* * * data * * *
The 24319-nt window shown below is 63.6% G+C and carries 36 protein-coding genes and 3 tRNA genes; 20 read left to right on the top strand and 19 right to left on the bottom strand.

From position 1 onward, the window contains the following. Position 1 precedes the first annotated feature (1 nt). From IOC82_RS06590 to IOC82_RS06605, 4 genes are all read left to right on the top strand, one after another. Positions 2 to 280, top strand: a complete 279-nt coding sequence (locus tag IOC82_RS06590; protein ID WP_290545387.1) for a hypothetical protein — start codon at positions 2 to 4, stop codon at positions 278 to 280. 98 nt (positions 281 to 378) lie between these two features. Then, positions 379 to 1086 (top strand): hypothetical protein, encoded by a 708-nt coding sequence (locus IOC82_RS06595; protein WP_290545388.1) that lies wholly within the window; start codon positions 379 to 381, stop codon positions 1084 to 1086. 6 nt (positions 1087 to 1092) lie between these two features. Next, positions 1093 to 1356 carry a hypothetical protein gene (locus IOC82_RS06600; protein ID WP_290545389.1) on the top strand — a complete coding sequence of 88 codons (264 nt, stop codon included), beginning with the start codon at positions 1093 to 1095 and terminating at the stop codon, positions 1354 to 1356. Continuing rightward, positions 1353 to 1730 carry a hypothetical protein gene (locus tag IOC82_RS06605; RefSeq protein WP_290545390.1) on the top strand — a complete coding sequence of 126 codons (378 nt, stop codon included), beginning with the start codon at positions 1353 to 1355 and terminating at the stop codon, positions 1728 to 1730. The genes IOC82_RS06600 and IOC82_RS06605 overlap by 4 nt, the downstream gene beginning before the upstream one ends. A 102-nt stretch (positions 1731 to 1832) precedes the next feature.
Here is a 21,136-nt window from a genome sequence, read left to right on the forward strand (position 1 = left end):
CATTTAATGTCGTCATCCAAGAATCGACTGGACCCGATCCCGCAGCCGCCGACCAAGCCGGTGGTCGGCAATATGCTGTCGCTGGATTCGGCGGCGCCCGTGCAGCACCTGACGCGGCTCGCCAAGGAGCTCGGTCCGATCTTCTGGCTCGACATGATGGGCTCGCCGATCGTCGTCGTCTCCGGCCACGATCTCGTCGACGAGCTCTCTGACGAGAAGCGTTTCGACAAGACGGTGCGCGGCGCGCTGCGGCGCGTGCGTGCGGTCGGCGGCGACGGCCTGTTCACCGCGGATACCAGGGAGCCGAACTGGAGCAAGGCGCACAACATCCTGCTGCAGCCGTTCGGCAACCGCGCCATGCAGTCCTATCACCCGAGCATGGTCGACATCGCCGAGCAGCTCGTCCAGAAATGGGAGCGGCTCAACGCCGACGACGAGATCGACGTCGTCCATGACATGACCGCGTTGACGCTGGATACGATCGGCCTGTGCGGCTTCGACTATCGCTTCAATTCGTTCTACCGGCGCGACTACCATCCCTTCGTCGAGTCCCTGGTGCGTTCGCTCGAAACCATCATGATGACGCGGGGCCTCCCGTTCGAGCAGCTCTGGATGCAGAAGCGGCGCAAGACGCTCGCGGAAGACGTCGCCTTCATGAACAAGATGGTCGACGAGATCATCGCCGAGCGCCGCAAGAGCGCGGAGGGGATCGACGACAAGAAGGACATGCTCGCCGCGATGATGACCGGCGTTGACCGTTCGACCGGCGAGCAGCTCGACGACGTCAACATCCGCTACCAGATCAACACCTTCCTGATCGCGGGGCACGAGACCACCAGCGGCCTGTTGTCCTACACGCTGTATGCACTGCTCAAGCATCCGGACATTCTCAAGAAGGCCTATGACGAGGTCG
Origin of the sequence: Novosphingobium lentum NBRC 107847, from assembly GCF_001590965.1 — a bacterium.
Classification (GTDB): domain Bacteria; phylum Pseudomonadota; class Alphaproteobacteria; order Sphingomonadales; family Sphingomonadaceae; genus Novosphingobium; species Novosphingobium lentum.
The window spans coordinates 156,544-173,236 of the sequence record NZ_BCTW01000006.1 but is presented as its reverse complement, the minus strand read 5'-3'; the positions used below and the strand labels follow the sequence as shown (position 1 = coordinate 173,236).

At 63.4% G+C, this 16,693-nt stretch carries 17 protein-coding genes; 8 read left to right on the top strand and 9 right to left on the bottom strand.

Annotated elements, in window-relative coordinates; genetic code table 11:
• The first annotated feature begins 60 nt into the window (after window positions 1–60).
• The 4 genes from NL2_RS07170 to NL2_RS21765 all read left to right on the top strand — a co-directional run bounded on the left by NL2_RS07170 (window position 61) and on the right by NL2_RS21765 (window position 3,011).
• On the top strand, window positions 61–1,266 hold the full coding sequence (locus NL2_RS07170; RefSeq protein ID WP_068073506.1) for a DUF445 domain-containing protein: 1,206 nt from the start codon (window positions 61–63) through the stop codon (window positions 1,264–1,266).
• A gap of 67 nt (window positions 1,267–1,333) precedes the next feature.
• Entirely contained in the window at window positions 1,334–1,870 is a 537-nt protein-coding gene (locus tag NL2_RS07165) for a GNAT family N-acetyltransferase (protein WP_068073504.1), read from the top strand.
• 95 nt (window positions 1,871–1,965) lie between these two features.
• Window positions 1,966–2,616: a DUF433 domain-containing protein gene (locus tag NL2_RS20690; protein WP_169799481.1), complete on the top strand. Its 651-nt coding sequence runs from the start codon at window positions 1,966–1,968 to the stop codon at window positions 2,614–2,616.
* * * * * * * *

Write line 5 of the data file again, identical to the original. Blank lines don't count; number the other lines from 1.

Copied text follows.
Origin of the sequence: Novosphingobium lentum NBRC 107847, from assembly GCF_001590965.1 — a bacterium.